States are not waiting for Washington D.C. to move forward to create the clean energy economy.
How much can clean energy development grow a region's economy? Quite a lot, as a Toledo Blade newspaper reporter and the Ohio Governor's regional representative got to find out in a day-long tour earlier this month by the Chambers for Innovation and Clean Energy in partnership with the Paulding Chamber of Commerce, school district superintendents, and economic development officials.
The day-long tour spotlighted a region of Ohio where several wind farms are already constructed and have been operating for several years. It provided a close look at how economic activity from wind power reaches far beyond the boundaries of wind farms into businesses, school districts, local governments, and community philanthropies. The wind farms benefit communities throughout Ohio that are located along the wind supply chain.
One of the most intriguing stops during the tour for Toledo Blade Reporter, Tom Henry, was an up-close look at Vantage's Nacelle Wind Power Generator Simulator.
"One of the highlights of the visit there was an $80,000, micro-sized wind turbine simulator that could help train future operators, or at least whet their appetites for mechanical science and physics," says Henry. The technician training program is right on time - since one of the top new jobs in the county is a wind turbine technician with an average salary of $54.360 according to U.S. Department of Labor Statistics.
Another highlight of the tour included a visit to the new $4.5 million community center built by the Lincolnview School District with revenue from wind investments. Lincolnview is receiving $400,000 annually for 20 years from wind revenue. Superintendent Jeff Snyder noted that these steady payments allow the school district to plan for the long-term and to fund ambitious projects like the community center.
In between stops, the tour also highlighted businesses receiving spin-off economic activity from wind farm construction and maintenance--including a hotel, cement plan, auto dealership, trucking company, and more.
See the Toledo Blade story and video here.
Earlier this month, Josh Bass, President of the Currituck Chamber of Commerce, traveled from the far northeast corner of the state to Huntersville, NC, to tour the SAERTEX manufacturing facility and participate in a strategy session. The SAERTEX facility leads the world in the production of the high-tech and light-weight materials used to produce turbine blades.
“New Bedford should absolutely be the national cluster for offshore wind” as a center of operations and workforce training, said Derek Santos, Executive Director of the New Bedford Economic Development Council. “There should be no reason why folks aren’t trained in New Bedford for projects all over the eastern coast of the United States.”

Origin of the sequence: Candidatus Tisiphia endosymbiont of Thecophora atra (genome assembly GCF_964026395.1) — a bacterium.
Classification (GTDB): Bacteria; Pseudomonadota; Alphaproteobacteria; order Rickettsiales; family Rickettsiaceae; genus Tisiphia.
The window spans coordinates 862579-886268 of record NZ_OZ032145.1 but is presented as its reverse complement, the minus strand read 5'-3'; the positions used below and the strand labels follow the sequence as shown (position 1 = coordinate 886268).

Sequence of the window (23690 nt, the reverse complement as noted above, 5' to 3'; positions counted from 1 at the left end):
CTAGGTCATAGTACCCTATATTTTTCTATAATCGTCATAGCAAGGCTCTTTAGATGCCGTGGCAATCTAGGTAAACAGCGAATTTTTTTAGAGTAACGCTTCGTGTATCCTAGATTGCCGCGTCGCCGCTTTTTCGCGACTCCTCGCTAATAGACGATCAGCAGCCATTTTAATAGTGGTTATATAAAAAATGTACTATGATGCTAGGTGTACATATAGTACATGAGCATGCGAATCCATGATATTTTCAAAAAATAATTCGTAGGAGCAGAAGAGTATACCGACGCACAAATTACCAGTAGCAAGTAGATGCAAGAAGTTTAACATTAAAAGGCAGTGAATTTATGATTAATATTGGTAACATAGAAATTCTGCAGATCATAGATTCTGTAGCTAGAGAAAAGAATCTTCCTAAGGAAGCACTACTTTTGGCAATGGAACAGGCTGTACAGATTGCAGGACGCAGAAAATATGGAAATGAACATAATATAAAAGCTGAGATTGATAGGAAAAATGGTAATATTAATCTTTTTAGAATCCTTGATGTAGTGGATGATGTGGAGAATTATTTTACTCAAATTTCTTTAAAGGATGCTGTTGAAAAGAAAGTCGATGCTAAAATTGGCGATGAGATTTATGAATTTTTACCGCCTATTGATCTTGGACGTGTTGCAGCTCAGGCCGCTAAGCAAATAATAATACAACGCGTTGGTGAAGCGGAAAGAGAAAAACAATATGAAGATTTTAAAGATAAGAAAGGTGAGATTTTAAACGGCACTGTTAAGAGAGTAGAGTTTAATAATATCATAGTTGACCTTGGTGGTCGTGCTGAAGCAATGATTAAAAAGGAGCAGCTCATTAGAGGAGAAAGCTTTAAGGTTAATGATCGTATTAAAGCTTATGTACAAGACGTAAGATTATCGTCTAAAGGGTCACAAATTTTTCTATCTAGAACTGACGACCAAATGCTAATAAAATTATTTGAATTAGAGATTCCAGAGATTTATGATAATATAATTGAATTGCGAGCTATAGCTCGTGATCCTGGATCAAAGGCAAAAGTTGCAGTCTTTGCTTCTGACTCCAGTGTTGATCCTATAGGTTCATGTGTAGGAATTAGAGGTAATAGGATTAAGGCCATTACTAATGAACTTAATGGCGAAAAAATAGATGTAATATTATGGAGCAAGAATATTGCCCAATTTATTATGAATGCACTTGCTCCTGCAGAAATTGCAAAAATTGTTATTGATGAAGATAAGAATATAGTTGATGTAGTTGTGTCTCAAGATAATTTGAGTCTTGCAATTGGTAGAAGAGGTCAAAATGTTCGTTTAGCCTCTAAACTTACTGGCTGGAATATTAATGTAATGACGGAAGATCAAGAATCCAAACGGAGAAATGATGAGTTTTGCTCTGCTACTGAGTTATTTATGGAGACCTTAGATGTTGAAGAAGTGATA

When Amazon announced last month that it would build a second wind farm in northwest Ohio, Jon Cross, president and CEO of the Hardin County Chamber & Business Alliance and Director of Economic Development, eloquently put the opportunity in perspective:
"Big projects don’t “always have to happen in big cities,” Cross said. “They can happen in small communities like ours, courthouse communities that are an important engine of Ohio’s economy.”
Ask Peggy Emerson, Executive Director of the Paulding Chamber of Commerce, what she thinks of the new Amazon wind farm going up in her county, and she’ll tell you:
“Paulding Chamber of Commerce is thrilled to celebrate all of the renewable energy projects that we have going on. These are great ways for us to develop the economic benefits locally, and not only in our county, but the counties around us as well.”
From a Columbus suburb (home to a new wind-powered Amazon data center) to the small village of Paulding (where a new wind farm will begin generating electricity in 2017) local chamber leaders trekked to Ohio’s capitol this month to tell Gov. Kasich and lawmakers how their communities have benefited from wind energy.
Chamber leaders demonstrated interest in state policies that support clean energy development. When asked in an informal survey if they agreed with Gov. Kasich’s recent comment that it is “unacceptable” for Ohio to maintain a freeze on renewable energy and energy efficiency standards, 90 percent of chamber leaders said yes.
The Caro Chamber of Commerce says that its hometown of Caro, Michigan, has a “Norman Rockwell feel with modern amenities.” Among some of the most modern of those amenities are the turbines from nearby wind farms that are steadily transforming the region.
The Ludington & Scottville Area Chamber of Commerce in Michigan has scored a rare triple victory: it helped launch and grow a new business that educates its community on an important economic development project while generating new tourism spending. And it has done so on the topic of energy generation, typically not a topic that draws crowds.
In 2010, the North Myrtle Beach Chamber helped build a coalition of local wind energy champions with a plan to bring clean energy investment, jobs, innovation, and statewide recognition to the town. The effort paid off: North Myrtle Beach became the first place in South Carolina to host a grid-connected wind turbine.
Early last year, the New Bedford Economic Development Council established a special wind energy center to boost efforts to develop the offshore wind industry in this southeastern Massachusetts town. Last weekend, the Mayor of New Bedford told a roomful of local chamber of commerce executives that wind energy will transform his city’s economy.